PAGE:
Ghostbusters Project: Mounting the pack

Since I received my motherboard, I could start working on attaching the motherboard to the frame, and the shell to the motherboard.

One of the first things I simply had to try, was to fit the speakers on to my laser cut grille, and they matched up perfectly!

Next up was drilling the holes into the Alice Frame, which was a lot harder than I thought, but it worked out fine.

Once the motherboard was attached, I started attaching the L-brackets that holds the shell to the motherboard.

I used very strong magnets to hold them in place while I gently pushed then around with the shell to get where I wanted them, then drilled through and riveted from the back, as per the original packs. When they had been placed, I taped them while I carefully marked the positions for them with a sharpie.

Note that I let the L-bracket underneath the mount point for the thrower lie down, in order to make proper space inside for the metal reinforcements I will put inside.

Of course, not all of them were a perfect match, as I don’t have a proper work bench or drill press. One of them moved around a bit, but with a little filing, it fit just fine.

With the pack clamped down on top of the brackets, I drilled through the shell (going backwards first) with a 3mm drill, then continued in into the L bracket to get the hole at the precise correct place.

Once the guiding hole was done, I drilled upp to 5mm on the brackets..

.. before I hand tapped them to 1/8″.

Tapping is hard work, and with aluminium, it is important to lubricate (I used isopropanol) and go forward a turn, then back half a turn, lubricate, and repeat.

Just look at these lovely blue Pyle speakers. They will make my pack loud!

Once all holes were tapped, I screwed the motherboard in to place..

And had my (bored) fiancée take the obligatory first pictures of me wearing my work in progress:

Let me know what you think. I think it fits well, and looks like it has a good height on me.

One thing that bothers me though, is I think my shell is a bit wonky, turns out that there is a gap…

With a little mild pressure, it closes nicely, however. I’m not sure how to solve this. I think there might be a place on my shell that needs a bit of filing, but I might also make some bracket that this can hook in to from the inside. We’ll see.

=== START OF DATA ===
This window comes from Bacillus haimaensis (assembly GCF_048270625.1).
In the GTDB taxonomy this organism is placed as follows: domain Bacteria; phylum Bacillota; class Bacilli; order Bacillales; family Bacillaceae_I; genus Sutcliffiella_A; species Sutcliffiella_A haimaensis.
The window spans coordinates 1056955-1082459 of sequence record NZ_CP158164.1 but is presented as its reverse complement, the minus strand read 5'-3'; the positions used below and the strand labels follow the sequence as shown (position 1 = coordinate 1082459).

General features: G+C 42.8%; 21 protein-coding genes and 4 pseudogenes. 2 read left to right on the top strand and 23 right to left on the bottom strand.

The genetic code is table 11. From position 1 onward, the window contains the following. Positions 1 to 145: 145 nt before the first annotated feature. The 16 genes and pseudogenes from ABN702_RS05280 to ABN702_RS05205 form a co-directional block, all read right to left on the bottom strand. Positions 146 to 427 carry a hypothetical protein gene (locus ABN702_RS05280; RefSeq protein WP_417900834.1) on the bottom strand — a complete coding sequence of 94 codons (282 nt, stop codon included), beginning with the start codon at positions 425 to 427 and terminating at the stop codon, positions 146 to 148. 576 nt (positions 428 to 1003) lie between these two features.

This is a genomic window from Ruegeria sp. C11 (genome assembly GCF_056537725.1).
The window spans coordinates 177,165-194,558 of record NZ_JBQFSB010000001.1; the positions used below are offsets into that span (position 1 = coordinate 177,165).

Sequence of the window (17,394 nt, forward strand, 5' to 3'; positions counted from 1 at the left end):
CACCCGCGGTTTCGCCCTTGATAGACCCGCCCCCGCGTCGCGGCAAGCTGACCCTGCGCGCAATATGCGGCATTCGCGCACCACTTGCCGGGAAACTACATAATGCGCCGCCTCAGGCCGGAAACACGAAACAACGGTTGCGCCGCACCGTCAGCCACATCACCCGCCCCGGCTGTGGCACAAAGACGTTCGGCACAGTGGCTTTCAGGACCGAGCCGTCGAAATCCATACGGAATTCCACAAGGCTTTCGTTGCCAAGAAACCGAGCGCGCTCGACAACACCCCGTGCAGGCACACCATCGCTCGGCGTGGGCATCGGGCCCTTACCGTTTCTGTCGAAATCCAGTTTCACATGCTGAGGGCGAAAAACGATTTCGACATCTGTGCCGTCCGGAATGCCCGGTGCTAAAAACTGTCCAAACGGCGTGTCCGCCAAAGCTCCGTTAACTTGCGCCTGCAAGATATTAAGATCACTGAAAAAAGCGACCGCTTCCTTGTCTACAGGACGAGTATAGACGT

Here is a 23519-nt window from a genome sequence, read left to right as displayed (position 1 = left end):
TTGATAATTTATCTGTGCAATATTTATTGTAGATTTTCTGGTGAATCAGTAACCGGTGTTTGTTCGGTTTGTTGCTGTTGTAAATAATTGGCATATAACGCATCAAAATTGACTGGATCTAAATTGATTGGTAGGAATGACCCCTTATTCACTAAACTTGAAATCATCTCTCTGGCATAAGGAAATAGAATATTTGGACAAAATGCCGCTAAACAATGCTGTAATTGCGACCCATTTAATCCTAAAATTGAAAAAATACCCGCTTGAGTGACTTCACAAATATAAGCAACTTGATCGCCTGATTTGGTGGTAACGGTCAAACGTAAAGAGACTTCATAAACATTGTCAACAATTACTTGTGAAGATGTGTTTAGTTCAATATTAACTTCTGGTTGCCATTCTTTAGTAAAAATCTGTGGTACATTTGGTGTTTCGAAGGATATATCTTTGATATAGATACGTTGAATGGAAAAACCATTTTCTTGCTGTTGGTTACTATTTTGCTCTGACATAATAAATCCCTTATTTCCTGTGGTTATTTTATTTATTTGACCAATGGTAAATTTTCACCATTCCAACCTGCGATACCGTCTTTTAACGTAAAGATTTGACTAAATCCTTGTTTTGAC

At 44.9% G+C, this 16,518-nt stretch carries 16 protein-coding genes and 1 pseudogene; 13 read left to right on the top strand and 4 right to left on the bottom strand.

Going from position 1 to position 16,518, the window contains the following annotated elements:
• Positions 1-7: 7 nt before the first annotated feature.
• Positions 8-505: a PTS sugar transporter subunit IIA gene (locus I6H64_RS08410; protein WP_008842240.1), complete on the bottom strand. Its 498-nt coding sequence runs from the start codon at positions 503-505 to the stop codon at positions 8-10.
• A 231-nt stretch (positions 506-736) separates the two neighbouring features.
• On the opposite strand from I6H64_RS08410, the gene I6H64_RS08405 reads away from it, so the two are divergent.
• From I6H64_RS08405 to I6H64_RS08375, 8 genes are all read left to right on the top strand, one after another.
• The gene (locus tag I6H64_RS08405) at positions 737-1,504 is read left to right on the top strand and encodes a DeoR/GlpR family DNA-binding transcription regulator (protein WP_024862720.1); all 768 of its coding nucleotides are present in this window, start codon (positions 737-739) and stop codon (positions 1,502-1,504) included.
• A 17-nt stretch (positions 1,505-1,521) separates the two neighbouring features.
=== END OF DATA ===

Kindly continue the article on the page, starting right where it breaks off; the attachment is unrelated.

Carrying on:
I am not too worried, though.

Finally, as a closer, I also received these:

By | 2017-05-24T22:41:28+00:00 May 24th, 2017|Building, Ghostbusters, Ghostbusters Proton Pack|Comments Off on Ghostbusters Project: Mounting the pack

Ghostbusters Project: Metalworks

Things have been a bit slow on this project for some time. Main reason is that I’ve been waiting for some key parts that prevents me from going further.

Last week, One of those items arrived.

The all aluminium proton gun by CPU64, and it is a beauty!

For some reason, I just had to start assembling it, filed the opening for the bar graph just large enough for it to fit, added some switches and buttons and the Clippard valve..

I lacked a tap for 1/8 inch imperial holes, so I could not finish the top button that should be there.

Also, I have only marked the location for the side knob and the heatsink. Still need to figure out the position of the gun rack to go below.

Hat light extends a fair bit below the wing, need to check out ref pics for these if I should cut it shorter or not. Most likely not.

Right now, a lot of wires just shaking lose inside, connected to nothing. I also need to make sure that the wires are not in the way for the pop out mechanism Chris (CPU64) has made. Another thing I need to figure out is how to attach the acrylic tip to the metal tube inside. I am thinking E-6000 or possibly hot glue.

As soon as I get the tap, I can finish off 99% of my proton gun. There is still some work to do, but mainly mounting electronics and rumble pack. I might 3d print some holders for things inside, or use the wall where the heat sink should be placed for getting a few screws for mounting things inside the gun itself.